Republicans, of all hues, need to accept that the republic declared in 1916 is gone. The mandate from the first Dáil is gone. Everyone who sat in it or voted in the elections are dead. It ratified the Proclamation and declared independence yes, but it was then defeated and crushed.The good guys lost, and not for the first time.
Documents such as the Proclamation and the Democratic program of the first Dáil should not be treated as gospel, or things which define or limit republican socialism. The Irish Republic declared in 1916 was not the first one declared. Republics were declared in 1798, 1803 and 1867. These did not utterly dominate and limit subsequent republican revolutionaries – each attempted revolution was a revolution of its day. Not one of a hundred years before, despite the general arguments and ideas being similar. These declarations and assorted documents merely served as inspiration and templates. They were an evolution, and its wrong to treat the documents and writings of the 1916 revolutionary period as the zenith of republican thought. It is forever a work in progress.
1916 was almost a hundred years ago. Todays generation treat it as history, not something which is relevant to their day to day lives today. It doesn’t capture the imagination beyond being a mere tale of heroism, like a film or book. The parallels, unfinished business and echoes of life today in that time should be but footnotes, not the main thrust of argument from revolutionary republicans.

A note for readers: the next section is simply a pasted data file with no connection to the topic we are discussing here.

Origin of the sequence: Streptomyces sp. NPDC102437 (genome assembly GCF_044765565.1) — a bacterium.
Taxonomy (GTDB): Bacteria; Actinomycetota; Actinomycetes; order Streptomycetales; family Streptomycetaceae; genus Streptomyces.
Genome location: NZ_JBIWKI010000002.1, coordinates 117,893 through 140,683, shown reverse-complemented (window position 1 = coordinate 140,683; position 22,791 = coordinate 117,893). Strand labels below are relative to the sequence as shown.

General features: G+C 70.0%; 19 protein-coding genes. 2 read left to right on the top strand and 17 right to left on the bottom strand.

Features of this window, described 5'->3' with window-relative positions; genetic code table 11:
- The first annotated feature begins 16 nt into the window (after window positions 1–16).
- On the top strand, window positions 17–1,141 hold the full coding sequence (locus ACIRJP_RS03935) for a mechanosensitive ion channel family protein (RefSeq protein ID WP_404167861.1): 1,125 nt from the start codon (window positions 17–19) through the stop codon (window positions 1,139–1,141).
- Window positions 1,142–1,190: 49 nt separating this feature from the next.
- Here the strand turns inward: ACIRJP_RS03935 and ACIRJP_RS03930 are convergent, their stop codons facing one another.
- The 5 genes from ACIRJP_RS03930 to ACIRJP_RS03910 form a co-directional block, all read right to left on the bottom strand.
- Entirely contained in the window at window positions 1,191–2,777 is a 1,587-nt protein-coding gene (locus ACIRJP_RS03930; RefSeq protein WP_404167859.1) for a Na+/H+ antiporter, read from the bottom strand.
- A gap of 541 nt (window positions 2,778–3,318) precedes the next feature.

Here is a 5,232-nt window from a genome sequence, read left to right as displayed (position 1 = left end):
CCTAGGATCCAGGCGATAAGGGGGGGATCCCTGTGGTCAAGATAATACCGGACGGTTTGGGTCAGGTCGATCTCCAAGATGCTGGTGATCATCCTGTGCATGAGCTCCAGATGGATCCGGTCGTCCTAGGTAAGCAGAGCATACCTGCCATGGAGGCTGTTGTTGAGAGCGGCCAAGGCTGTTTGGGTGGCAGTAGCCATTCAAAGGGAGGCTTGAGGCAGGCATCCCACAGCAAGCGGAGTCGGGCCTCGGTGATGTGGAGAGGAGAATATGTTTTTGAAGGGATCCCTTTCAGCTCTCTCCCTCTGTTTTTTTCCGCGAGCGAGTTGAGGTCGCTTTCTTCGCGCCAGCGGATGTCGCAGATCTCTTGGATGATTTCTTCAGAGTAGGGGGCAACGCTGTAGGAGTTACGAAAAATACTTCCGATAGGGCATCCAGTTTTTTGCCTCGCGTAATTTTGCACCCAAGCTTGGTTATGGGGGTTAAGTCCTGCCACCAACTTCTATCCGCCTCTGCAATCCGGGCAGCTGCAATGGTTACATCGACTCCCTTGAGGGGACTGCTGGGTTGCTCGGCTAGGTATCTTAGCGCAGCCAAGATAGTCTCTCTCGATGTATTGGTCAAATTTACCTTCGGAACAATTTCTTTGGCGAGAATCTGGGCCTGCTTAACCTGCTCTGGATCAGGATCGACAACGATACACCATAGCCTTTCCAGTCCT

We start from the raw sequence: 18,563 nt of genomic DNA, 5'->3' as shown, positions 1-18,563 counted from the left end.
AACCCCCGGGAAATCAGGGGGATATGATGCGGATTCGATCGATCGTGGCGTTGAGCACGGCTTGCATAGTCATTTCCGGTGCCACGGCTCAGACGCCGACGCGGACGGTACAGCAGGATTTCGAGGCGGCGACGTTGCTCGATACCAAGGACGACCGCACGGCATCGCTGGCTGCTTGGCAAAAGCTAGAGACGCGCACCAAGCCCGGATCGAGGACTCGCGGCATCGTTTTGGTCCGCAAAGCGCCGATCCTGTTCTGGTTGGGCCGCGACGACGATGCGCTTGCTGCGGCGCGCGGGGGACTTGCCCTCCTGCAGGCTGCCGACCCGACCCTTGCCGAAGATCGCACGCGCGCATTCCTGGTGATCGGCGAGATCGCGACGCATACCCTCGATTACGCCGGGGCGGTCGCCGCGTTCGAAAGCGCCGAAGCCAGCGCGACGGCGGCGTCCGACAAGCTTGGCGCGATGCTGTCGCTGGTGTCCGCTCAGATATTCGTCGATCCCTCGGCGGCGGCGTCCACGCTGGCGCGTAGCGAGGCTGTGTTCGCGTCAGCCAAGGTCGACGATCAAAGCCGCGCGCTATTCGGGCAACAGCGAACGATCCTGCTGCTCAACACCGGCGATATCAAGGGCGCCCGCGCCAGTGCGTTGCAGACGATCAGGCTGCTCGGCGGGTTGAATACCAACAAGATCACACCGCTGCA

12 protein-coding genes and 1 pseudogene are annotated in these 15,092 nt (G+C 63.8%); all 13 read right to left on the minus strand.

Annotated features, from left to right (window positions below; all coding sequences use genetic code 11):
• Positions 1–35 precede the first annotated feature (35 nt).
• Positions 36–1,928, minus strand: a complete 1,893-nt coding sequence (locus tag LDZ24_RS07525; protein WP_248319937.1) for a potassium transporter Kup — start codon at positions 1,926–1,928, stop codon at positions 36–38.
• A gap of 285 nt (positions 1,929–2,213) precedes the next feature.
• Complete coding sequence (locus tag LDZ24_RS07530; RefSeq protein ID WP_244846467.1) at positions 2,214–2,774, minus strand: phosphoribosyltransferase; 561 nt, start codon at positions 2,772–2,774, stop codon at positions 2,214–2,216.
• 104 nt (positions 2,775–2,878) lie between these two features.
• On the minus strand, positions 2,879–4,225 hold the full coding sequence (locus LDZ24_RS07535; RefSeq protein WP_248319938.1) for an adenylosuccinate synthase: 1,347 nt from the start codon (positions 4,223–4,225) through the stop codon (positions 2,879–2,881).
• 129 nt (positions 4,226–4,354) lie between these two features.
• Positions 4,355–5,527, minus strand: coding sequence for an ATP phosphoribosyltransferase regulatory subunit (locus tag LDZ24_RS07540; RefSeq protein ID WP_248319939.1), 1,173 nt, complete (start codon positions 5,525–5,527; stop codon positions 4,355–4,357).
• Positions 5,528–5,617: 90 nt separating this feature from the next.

The past should be a reference, a guide, inspiration – the work should be towards building and arguing for a new Republic, a new living, breathing country – one obviously relevant to the struggles the masses of today have, in a language they understand – rather than attempts at resurrecting one which died.
Republicans also need to accept that they have lost the struggle of the past half century or so – militarily and propaganda wise too. The “Brits Out” aspiration, while an admirable, worthy goal should not be the main thrust of argument – people are conditioned to be repelled at that. Instead of briefly mentioning the IMF, Troika and other associated capitalist colonial and imperialist tools as a footnote and parallel to British imperialism it should be the main thrust of argument as it is clear to the general public the damage and wrongs they are doing today. There is not the same moralistic clouds of hand-wringing over that as there is about British imperialism. Continuing the way things are going will mean that by and large only the initiated – a few supporters of broadly nationalist parties will ever be persuaded to support, or at least see the need for, a revolution. Focusing on the IMF and the forces that are ruling Europe and how to combat against this will widen the gene pool. Once initiated it can easily be explained to them how British imperialism in Ireland is the exact same and must be removed also. Make the easy sell first.
Saoirse go Deo 22.3.2013